The Soul of a Woman, by Isabel Allende*****

Isabel Allende has long been a guiding light for women, immigrants, and social justice activists. She is an old woman now, and her wisdom and word smithery have only grown deeper and wider. Thanks go to Net Galley and Random House Ballantine for the review copy. This book is for sale now.

There are four sections to this compact memoir, and overall, it is a memoir of Allende’s feminist philosophy and experiences. She also describes the trajectory of the feminist movement and the gains that have been made.  One of Allende’s most agreeable attributes is her candor, and she discusses her relationships with the men she has married with disarming frankness and humor. Her voice is like nobody else’s.

Generally speaking, I find it annoying when an author uses space in the book they’ve sold us to advertise a product or beg for funds, nonprofit or not; however, this time I wanted to stand up and cheer! Allende’s foundation exists to support women’s reproductive choices, and that includes abortion. Out of all the years I’ve blogged, over one thousand reviews I’ve scribed, and I have never seen abortion rights advocated so forcefully. I bow in admiration.

If I could have something more from this iconic writer, it would be an overall autobiography. She has written numerous memoirs, but all of them focus fairly narrowly on one particular aspect or time period. I would love to have her whole story in her own words.

Highly recommended.

The Third Rainbow Girl, by Emma Copley Eisenberg**

Emma Copley Eisenberg is a journalist who researched the murders of young women headed for the Rainbow Gathering, a music festival in Pocahontas County, West Virginia. Thanks go to Net Galley and Hachette Books for the review copy, which I received early in exchange for an honest review.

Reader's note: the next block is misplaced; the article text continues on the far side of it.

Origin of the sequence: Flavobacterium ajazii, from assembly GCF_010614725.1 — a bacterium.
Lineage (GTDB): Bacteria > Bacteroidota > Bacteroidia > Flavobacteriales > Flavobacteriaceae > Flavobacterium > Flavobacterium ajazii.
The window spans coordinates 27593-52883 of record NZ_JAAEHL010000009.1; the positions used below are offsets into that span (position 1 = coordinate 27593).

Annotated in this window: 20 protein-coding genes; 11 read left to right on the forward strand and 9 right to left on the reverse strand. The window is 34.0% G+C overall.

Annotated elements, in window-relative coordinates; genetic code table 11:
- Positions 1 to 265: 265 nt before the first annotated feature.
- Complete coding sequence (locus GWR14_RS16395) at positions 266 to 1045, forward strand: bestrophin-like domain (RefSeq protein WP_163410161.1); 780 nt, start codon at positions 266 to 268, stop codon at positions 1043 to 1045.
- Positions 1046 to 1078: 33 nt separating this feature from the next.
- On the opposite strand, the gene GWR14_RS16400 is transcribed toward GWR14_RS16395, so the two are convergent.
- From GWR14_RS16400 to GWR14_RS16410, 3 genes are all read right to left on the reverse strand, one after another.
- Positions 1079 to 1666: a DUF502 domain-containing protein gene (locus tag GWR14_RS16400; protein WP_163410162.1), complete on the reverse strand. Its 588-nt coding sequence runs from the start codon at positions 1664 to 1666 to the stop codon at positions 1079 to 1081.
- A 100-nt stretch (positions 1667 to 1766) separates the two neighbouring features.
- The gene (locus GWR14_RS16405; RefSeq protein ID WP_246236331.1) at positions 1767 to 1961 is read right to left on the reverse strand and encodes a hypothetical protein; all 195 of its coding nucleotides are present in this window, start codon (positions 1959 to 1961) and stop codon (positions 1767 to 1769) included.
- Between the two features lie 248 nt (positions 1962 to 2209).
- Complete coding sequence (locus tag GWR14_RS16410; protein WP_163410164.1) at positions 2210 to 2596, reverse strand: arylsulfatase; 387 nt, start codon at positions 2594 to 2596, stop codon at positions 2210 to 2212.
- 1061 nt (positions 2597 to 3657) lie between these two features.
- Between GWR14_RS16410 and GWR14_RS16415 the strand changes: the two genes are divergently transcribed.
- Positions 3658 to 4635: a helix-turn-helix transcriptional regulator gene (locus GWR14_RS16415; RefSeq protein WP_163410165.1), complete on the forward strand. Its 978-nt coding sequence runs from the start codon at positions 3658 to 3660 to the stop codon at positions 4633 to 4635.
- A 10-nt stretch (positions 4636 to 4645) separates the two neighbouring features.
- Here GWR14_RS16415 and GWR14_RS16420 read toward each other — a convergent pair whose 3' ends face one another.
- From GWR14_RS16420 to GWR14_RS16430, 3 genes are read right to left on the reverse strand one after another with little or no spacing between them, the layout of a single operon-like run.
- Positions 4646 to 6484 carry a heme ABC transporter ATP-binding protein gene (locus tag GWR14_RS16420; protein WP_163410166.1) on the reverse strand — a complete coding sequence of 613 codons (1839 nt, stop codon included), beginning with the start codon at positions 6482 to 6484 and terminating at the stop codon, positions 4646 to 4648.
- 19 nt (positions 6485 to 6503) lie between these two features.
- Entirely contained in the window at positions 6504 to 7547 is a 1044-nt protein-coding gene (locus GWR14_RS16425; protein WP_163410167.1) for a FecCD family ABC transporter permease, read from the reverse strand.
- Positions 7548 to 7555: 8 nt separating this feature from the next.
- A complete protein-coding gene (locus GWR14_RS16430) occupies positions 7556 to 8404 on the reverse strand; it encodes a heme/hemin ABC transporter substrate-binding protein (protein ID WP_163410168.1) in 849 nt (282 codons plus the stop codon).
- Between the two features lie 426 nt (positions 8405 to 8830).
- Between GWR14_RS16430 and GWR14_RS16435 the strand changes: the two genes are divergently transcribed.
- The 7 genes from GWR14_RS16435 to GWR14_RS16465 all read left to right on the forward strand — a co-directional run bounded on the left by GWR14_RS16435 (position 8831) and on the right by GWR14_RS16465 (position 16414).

What I was expecting from this book is not at all what I got. The cover suggests something spooky, and the topic also tells me this is a true crime story. The promotional blurb says it’s

Part “Serial”-like investigation, part Joan Didion-like meditation, the book follows the threads of this crime through the history of West Virginia, the Back-to-the-Land movement, and the complex reality contemporary Appalachia, forming a searing portrait of America and its divisions of gender and class, and its violence. 

Instead, it’s a strange mishmash of genres that don’t blend well, and the result is a wandering narrative entirely devoid of suspense or even focus of any kind, and though I tried reading it multiple times, then checked out the audio book from Seattle Bibliocommons, I could not push myself all the way through this thing. I resolved to finish it and get it reviewed, and I wouldn’t let myself read anything else till it was done; the result was that I found excuses not to read or listen to anything at all. I finally let myself off the hook, but not until I had skipped to several parts of the second half, just to make sure there was no shining epiphany at the end.

It’s a tough spot to be in, journalistically speaking, because Eisenberg spent five years researching “these brutal crimes,” but she came up dry. How do you squeeze a story out of that? Instead of writing about the murders, she mostly writes about herself investigating the murders, making this story more of a journalistic memoir with a side serving of Pocahontas County history and culture.

If this is what the book is, then it should be sold as such. The title is deceptive, and the murky woodland illustration on the cover is deceptive as well. A journalistic retrospective should be billed as exactly that, so why wasn’t it? Possibly because nobody wants to buy a journalistic retrospective. Why not? Because it’s boring, boring, boring.

Ordinarily I would be gentler with a writer that’s published a debut, but I came away feeling resentful of the time I wasted reading and listening to a book that wasn’t what the reader was led to believe. I felt this way when I read it free; how might you feel if you ponied up the jacket price only to find that it’s not scary at all, and says little about the murders it’s supposed to be about?

No. No, no and no.